A new study shows that the number of 7- and 8-year-old girls who have breast development is greater than that indicated in studies conducted 10 to 30 years earlier.
“What causes earlier onset of puberty isn’t entirely clear at this time, but we are looking closely at several different potential factors, including genes and environmental exposures, as well as how those two may interact with each other,” says lead author Frank Biro, MD, director of adolescent medicine at Cincinnati Children’s Hospital Medical Center and a professor of pediatrics at the University of Cincinnati (UC) College of Medicine.
The study is published online in the Aug. 9, 2010, issue of Pediatrics, the journal of the American Academy of Pediatrics. UC’s Paul Succop, PhD, and Susan Pinney, PhD, were collaborators in the study.
The study was conducted through the Breast Cancer and the Environment Research Centers, which were established in 2003 by the National Institute of Environmental Health Science and the National Cancer Institute.
Previous studies have shown a link between an earlier age of menarche (first menstrual period) and an increased risk of breast cancer.
Biro and his colleagues studied over a period of time 1,239 girls between the ages of 6 and 8 from the Cincinnati area, East Harlem, N.Y., and the San Francisco area. The researchers used well-established criteria of pubertal maturation, including the five stages of breast development known as the Tanner Breast Stages.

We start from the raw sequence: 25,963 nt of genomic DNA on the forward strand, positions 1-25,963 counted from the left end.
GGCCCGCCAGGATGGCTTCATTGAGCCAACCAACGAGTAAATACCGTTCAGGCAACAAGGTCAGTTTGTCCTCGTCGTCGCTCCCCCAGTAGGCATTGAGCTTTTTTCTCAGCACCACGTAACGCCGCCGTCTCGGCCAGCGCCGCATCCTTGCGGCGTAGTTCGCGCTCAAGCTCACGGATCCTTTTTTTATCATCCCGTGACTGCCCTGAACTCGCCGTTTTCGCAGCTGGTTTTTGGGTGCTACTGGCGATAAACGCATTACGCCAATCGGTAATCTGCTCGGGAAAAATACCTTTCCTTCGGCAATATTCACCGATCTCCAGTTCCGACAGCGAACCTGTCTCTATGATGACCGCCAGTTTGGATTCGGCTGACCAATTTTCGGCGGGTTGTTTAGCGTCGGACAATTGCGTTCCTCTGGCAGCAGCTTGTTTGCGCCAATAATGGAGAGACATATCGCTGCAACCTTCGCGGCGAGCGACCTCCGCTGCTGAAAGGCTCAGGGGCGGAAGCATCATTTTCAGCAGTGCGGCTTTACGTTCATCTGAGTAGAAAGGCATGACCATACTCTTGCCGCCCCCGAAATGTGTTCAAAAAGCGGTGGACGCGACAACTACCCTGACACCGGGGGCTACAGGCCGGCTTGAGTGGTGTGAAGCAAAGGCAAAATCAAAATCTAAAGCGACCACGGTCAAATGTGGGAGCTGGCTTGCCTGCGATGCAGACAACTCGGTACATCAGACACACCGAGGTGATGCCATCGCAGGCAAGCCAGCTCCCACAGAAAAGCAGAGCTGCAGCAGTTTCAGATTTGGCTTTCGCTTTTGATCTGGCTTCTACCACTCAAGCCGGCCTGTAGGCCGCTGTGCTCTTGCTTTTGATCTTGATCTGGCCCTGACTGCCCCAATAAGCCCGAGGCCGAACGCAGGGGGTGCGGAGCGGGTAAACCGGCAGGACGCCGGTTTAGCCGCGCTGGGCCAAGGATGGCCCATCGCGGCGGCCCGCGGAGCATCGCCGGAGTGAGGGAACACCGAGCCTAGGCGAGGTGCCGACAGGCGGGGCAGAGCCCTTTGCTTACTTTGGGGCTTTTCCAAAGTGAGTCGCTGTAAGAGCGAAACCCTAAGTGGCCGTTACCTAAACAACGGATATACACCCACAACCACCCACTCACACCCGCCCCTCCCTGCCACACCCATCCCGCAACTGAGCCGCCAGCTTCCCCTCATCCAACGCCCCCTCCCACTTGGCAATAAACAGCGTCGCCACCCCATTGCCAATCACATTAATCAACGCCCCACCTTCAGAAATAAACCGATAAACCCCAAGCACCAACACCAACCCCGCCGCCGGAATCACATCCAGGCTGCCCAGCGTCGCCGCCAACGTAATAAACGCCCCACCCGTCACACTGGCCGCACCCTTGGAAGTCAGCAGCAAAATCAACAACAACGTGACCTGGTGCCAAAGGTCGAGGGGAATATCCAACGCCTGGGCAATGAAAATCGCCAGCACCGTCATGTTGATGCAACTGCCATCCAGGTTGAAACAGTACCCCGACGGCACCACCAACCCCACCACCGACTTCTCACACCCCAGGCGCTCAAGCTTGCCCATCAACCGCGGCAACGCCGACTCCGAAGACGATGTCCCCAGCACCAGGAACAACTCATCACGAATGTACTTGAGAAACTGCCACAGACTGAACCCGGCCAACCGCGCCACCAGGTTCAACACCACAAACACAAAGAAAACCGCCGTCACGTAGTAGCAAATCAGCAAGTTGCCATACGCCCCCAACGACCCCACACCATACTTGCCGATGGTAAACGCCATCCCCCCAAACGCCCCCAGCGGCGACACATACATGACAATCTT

The researchers found a higher prevalence of onset of breast development among girls at age 7 and 8, especially in white girls, compared to those observed in a study conducted more than 10 years ago and another study conducted 30 years earlier.
The Breast Cancer and the Environment Research Centers include UC, the Fox Chase Cancer Center in Philadelphia and collaborators at University of Alabama Birmingham and Mount Sinai School of Medicine, Michigan State University and the University of California San Francisco Comprehensive Cancer Center and Kaiser Permanente Northern California and Zero Breast Cancer. The epidemiology programs were established to conduct studies in pre- and early puberty girls, in recognition of puberty as a potential window of susceptibility for breast cancer.
The study was funded by a seven-year grant from the National Institute of Environmental Health Sciences and the National Cancer Institute.